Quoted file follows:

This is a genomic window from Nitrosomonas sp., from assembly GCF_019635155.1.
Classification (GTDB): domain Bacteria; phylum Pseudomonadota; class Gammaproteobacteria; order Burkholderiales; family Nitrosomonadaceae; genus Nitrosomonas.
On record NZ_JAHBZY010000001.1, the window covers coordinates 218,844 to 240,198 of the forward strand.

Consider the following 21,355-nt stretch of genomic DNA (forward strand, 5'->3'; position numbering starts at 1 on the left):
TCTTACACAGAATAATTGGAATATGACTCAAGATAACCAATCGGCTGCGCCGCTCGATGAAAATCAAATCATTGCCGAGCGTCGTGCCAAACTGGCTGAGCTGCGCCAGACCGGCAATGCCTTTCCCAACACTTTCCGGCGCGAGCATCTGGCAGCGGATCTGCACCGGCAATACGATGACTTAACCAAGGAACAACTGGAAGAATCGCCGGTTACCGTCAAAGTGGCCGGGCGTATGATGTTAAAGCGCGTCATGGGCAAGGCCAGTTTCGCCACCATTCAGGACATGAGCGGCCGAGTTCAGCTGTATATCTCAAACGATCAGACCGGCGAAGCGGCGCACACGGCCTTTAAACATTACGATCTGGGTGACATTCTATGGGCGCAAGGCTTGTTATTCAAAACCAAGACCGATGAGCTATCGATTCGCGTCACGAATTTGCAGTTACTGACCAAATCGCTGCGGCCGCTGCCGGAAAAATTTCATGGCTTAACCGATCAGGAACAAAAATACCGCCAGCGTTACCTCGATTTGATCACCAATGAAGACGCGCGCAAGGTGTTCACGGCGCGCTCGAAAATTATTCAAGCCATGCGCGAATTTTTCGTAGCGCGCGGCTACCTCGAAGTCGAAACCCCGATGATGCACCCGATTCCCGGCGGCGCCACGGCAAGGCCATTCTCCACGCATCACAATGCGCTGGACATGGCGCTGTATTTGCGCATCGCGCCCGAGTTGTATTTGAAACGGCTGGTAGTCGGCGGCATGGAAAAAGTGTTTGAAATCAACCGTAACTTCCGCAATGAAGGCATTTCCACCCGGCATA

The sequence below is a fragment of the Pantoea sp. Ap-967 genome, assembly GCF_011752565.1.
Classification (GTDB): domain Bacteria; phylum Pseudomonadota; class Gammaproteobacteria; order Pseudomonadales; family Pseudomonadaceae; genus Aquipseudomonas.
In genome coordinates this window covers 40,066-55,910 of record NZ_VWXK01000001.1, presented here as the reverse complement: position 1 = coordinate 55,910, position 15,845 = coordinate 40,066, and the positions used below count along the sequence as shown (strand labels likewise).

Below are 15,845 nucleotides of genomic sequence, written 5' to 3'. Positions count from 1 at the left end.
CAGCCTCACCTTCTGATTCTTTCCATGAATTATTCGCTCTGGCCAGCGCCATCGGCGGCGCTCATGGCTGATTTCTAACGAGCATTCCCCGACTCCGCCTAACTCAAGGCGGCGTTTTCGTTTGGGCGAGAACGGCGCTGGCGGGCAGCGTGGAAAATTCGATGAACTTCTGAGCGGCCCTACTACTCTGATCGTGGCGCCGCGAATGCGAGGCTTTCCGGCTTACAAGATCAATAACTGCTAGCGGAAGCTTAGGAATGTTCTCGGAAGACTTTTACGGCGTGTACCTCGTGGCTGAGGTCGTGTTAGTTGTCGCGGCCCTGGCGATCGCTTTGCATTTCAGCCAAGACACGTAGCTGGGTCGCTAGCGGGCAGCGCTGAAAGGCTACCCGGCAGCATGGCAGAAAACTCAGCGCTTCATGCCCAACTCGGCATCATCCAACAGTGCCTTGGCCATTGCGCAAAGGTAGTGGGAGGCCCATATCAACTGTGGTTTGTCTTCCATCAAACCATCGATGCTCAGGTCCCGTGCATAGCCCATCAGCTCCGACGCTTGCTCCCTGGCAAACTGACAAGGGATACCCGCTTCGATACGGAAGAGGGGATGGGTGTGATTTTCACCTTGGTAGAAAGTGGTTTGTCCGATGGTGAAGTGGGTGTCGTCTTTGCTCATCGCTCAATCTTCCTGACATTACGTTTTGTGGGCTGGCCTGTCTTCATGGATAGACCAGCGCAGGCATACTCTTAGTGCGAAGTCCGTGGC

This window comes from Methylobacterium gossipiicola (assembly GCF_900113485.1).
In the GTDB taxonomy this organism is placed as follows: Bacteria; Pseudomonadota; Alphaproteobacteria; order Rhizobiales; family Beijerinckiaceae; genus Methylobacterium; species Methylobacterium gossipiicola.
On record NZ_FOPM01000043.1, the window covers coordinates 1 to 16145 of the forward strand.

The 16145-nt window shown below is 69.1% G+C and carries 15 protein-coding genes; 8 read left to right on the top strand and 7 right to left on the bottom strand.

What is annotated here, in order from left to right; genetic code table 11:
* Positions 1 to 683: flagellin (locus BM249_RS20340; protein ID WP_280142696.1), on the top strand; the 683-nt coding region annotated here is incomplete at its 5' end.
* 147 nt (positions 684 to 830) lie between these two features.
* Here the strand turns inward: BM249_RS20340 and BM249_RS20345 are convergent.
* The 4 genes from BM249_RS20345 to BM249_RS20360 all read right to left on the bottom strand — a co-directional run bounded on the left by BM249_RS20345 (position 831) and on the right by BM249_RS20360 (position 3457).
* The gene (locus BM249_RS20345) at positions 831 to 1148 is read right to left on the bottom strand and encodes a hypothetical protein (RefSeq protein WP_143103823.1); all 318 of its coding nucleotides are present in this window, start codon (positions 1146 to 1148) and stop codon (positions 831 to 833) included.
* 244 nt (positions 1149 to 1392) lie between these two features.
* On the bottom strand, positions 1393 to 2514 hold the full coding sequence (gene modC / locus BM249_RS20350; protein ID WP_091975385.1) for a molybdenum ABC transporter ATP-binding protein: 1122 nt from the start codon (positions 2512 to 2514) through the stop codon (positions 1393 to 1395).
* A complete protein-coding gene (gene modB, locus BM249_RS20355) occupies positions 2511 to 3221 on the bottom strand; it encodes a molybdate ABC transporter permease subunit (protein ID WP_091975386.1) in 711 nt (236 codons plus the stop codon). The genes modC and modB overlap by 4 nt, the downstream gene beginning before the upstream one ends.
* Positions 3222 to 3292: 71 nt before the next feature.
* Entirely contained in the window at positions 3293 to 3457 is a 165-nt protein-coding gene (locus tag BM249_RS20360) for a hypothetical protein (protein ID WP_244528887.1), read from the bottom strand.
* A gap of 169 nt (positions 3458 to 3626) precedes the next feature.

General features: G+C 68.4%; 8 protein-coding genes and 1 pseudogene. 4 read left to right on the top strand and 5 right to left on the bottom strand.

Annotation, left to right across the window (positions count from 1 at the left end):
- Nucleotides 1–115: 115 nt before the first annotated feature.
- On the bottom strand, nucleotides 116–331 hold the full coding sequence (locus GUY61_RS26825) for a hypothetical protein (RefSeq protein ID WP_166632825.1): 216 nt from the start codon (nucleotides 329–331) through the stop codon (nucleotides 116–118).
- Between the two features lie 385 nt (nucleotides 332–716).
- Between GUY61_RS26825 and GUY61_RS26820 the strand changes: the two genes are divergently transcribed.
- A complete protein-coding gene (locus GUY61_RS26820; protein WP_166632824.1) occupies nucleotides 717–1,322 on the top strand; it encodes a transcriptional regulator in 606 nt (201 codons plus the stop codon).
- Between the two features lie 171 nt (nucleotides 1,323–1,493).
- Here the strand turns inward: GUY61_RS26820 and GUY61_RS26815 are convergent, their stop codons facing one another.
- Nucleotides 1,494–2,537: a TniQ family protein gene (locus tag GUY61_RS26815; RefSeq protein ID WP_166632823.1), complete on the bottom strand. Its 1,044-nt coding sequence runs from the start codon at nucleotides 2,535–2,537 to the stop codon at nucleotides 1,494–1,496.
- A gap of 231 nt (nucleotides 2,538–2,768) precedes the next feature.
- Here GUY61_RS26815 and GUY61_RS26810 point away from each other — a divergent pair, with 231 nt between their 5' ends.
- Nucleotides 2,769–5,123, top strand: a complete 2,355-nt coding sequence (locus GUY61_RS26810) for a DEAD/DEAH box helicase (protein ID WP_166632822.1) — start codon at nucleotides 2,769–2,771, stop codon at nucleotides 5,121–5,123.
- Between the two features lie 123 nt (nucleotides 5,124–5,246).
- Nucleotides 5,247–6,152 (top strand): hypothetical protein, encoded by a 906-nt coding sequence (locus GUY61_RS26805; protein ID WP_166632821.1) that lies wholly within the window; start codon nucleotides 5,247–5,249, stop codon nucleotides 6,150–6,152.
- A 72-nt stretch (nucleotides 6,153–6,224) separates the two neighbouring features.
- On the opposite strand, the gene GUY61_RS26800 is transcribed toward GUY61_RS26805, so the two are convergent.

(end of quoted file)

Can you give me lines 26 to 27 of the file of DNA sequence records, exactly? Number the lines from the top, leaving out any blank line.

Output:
* A gap of 169 nt (positions 3458 to 3626) precedes the next feature.

General features: G+C 68.4%; 8 protein-coding genes and 1 pseudogene. 4 read left to right on the top strand and 5 right to left on the bottom strand.